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Pattala For the geographic location, see Indus River Delta.

The pattala is a Burmese xylophone, consisting of 24 bamboo slats called ywet (????) or asan (???) suspended over a boat-shaped resonating chamber. It is played with two padded mallets. The pattala is tuned similar to the diatonic scale.

In modern days, classical Burmese chamber music is accompanied by either the pattala or the saung (the Burmese harp), both of which are capable of performing a harmonic countermelody. The pattala is also a key instrument in the Burmese ensemble orchestra, the hsaing waing. The pattala is also prominently featured in Burmese drama, anyeint.

Table of contents
  1. Etymology
  2. Origins
  3. Construction
  4. See also


The Burmese term pattala is a calque of Sanskrit vadya (????, "musical instrument") and Mon (???, "chest"). The Mon equivalent is called patkala (???????). In the Karen languages, it is called paw ku.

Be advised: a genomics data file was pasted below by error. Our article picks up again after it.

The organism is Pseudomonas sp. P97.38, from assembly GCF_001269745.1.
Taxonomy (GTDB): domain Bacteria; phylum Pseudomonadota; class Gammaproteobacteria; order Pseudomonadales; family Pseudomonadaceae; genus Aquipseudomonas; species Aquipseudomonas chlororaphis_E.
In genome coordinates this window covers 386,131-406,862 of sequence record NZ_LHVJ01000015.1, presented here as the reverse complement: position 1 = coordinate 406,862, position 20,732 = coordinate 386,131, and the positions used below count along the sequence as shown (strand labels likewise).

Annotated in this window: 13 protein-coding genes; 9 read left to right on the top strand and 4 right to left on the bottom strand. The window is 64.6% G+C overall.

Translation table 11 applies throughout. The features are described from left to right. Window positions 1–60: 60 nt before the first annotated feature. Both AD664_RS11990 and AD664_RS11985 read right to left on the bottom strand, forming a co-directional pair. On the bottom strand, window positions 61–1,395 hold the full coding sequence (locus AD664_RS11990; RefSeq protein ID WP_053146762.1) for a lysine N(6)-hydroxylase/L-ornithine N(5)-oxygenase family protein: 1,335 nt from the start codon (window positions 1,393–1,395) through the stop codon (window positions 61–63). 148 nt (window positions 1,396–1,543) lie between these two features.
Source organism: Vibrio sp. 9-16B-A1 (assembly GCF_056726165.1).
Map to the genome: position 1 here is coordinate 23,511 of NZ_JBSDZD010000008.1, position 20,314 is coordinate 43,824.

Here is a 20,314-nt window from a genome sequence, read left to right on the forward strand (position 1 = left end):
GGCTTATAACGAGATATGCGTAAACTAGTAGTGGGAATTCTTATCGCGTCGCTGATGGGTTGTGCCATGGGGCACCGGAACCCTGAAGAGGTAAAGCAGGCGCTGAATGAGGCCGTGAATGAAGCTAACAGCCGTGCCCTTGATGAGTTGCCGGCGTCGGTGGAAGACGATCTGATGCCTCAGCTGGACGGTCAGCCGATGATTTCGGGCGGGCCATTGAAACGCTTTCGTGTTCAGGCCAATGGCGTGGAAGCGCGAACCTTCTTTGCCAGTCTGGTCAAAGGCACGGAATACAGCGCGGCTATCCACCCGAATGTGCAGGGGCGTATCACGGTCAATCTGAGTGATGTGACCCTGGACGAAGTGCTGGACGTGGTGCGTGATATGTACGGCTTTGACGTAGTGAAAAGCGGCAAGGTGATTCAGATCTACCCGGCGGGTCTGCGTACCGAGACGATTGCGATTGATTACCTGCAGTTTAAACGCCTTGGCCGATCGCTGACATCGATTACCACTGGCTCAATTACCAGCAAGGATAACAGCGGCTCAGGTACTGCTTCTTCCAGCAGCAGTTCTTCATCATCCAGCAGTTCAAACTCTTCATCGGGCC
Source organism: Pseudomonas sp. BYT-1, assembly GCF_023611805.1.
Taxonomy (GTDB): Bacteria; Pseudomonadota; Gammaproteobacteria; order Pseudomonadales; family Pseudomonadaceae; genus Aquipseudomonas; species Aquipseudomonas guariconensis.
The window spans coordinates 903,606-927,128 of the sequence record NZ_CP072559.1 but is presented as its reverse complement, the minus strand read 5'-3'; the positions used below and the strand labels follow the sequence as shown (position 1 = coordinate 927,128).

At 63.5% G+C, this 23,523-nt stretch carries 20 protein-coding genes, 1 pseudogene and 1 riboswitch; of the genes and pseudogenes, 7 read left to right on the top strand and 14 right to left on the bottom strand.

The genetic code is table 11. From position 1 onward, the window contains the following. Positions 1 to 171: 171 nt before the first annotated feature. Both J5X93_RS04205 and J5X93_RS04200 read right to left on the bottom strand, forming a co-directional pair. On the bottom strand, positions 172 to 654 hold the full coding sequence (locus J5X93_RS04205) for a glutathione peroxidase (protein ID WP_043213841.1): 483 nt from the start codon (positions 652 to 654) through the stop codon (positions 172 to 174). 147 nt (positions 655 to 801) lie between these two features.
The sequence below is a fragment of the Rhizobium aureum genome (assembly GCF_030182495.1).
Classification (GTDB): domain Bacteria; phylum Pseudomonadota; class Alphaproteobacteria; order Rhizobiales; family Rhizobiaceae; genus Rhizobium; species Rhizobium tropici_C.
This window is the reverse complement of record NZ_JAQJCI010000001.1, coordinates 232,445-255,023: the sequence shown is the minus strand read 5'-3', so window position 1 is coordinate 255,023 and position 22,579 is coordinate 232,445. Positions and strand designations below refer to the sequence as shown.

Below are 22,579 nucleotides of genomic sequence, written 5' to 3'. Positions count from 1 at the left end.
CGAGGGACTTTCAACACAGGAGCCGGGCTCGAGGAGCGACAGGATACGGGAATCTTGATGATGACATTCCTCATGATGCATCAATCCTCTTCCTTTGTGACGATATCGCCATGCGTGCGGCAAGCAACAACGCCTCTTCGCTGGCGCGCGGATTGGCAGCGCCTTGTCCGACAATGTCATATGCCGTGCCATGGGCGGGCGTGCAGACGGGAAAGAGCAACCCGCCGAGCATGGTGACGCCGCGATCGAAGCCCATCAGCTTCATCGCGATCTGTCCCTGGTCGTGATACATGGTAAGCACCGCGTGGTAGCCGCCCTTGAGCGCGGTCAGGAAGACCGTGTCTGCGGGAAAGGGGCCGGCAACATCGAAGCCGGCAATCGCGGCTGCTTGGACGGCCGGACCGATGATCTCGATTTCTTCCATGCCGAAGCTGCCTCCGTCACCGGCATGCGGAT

The earliest extant mention of the pattala is in the Kalyani Inscriptions, which dates to CE 1479, followed by a reference in a treatise during the reign of Bayinnaung. During the Nyaungyan era, the pattala was referenced in the poet-minister Padethayaza's verse poem, "Thuza Pyo" (?????????) as an instrument played for royal court affairs. The pattala is similar to other mainland Southeast Asian instruments, including the Thai ranat ek and the Cambodian roneat ek.

In pre-colonial Burma, the pattala was used in royal court music. In fact, when the piano was first introduced to the Burmese court in the late 1800s, it was tuned to the scale of the pattala.


The bamboo slats are typically made from the wood of giant bamboo (Dendrocalamus giganteus), which is durable and produces a stable sound. Slats are occasionally made from brass or iron. The mallets are made from hardwoods such as teak, padauk, black cutch, yindaik, or pyinkado. The resonance box is made from teak and decorated with inlaid glass or gold leaf.

The pattala's components have specialized names in the Burmese language:
See also

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